At the moment, there are four companies planning human trials to reset telomeres using telomerase genes. In every case, the intent is to put the telomerase genes (hTERT and hTERC) into human patients in an effort to cure age-related diseases. Let’s look at the diseases and then the companies involved. Essentially, all age-related diseases occur […]
Biotech and Alzheimer’s
At the moment, there are four companies planning human trials to reset telomeres using telomerase genes. In every case, the intent is to put the telomerase genes (hTERT and hTERC) into human patients in an effort to cure age-related diseases. Let’s look at the diseases and then the companies involved.
Essentially, all age-related diseases occur because of cell aging. In the cases of osteoarthritis (chondrocytes) and osteoporosis (osteoblasts and osteoclasts), this process is straightforward. In the case of heart disease, it’s a bit more complex: the heart cells don’t die because they age, but because the arterial cells age. The endothelial cells, that line your coronary arteries for example, divide, loose telomere length, alter their gene expression (which is the key to the whole cellular pathology), and become dysfunctional. The result is gross changes in the wall of the artery: cholesterol plaques, inflammation, mast cells, foam cells, and general histological mayhem. And when the artery gets clogged, or when clots break off, the heart (and other organs) pay the price. In the case of a heart attack, the heart is the innocent bystander, whose cells die not because they age, but because of the pathology in the vessels that supply them. Much the same occurs — indirect aging — in neurodegenerative diseases such as Alzheimer’s disease. The innocent bystander is the neuron, that neither divides nor ages, but which is critically dependent upon the surrounding cells, especially the microglial cells. These cells, responsible for metabolically supporting the neurons and clearing beta amyloid, for example, show the initial aging changes. Their telomeres shorten , their gene expression changes, and they no longer clear beta amyloid as well. This process — “microglial activation” — is the initial step in Alzheimer’s dementia and — like all other age-related disease — is ultimately the result of cell aging.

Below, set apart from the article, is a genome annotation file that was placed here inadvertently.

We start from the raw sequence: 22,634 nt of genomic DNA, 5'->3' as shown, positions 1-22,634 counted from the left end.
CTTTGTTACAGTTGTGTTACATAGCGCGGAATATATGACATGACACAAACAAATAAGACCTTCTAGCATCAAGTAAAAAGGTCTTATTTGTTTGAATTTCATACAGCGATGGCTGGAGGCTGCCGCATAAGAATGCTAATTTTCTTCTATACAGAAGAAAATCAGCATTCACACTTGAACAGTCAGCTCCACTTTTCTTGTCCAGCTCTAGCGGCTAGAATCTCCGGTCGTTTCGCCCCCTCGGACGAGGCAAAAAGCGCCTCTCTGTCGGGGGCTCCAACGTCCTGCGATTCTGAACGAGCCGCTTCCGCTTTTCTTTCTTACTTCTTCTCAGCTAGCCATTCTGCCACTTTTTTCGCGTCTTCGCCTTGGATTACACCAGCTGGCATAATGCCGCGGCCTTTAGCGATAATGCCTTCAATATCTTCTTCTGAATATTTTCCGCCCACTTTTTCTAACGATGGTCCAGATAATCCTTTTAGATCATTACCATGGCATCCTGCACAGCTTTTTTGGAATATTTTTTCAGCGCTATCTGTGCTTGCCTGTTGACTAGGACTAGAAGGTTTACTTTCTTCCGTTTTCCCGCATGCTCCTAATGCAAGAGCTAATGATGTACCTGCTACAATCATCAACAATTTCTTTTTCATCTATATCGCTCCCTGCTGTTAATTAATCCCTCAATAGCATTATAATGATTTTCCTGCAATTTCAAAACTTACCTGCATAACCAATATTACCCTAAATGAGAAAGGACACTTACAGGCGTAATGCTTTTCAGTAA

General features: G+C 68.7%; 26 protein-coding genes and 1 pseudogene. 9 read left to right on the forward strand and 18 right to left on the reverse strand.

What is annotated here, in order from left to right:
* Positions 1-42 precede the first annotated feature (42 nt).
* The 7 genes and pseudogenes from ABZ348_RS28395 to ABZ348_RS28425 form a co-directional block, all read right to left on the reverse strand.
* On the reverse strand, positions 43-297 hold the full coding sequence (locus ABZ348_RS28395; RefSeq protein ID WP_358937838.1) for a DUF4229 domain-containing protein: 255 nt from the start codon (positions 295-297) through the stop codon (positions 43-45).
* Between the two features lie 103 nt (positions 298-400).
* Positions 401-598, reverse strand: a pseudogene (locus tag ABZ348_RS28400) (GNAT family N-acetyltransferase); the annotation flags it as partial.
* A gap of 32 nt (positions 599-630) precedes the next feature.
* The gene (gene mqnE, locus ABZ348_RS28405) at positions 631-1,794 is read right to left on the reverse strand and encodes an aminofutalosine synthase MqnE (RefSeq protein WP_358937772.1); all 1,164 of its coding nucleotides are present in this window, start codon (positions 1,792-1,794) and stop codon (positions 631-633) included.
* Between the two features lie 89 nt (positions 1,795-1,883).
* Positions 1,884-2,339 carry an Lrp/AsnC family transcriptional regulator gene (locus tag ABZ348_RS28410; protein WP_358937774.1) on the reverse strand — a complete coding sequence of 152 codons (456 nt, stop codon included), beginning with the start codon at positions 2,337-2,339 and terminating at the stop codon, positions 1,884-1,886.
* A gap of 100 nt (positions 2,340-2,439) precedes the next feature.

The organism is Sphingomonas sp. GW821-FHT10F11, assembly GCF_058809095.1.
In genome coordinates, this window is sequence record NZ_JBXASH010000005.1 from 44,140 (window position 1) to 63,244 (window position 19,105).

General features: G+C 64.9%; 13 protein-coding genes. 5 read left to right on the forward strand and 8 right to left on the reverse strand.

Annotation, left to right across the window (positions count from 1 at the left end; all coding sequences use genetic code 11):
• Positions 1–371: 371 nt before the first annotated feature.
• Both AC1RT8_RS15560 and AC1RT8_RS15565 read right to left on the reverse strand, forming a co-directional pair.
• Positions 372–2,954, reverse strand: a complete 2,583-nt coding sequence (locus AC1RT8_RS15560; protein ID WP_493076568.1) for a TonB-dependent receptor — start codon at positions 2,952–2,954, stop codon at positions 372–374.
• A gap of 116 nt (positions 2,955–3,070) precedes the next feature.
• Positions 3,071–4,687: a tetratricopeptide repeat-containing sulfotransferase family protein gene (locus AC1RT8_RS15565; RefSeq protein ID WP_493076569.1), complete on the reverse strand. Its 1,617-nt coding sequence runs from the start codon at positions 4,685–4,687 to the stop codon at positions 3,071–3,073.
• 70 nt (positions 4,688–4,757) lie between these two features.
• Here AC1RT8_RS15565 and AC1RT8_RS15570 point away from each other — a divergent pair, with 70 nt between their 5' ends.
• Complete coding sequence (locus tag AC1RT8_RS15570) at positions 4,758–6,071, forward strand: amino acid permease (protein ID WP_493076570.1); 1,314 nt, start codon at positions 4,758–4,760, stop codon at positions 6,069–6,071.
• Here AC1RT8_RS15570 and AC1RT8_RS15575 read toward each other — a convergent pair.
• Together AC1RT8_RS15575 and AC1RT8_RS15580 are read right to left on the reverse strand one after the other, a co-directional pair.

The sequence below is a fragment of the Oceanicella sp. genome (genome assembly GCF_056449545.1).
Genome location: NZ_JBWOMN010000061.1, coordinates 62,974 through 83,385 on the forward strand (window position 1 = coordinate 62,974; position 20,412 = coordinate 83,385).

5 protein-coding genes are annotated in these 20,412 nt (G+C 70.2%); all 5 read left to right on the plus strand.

As we finally begin to understand age-related disease and the cell aging that causes it, we are faced with the obvious question. Can we reverse the process? At present, medical therapy has no way of altering the underlying disease processes of any age-related disease, whether osteoarthritis, osteoporosis, atherosclerosis, Alzheimer’s disease, or any other common aging condition. But what if we could reset gene expression, reset the epigenetic pattern to that of young cells? We’ve known that we could do exactly that — in the lab — since 1999, but can we do it in humans? A number of studies have shown we can do exactly that in mice and rats, particularly in Maria Blasco’s lab in Madrid, but what about human patients? How long must we wait to cure Alzheimer’s disease?
At present, there is a small Canadian company that has failed to “gel” (or get financing), a new biotech group in Seattle that intends to go “offshore” (if they can get financing), and two linked companies that intend to progress to human trials as rapidly as possible. These latter two consist of a US-based biotech company (Telocyte) and a sister organization (non-profit) in the UK. Telocyte is aimed directly — and solely — at curing Alzheimer’s disease.
Telocyte sees no reason to wait, nor should you.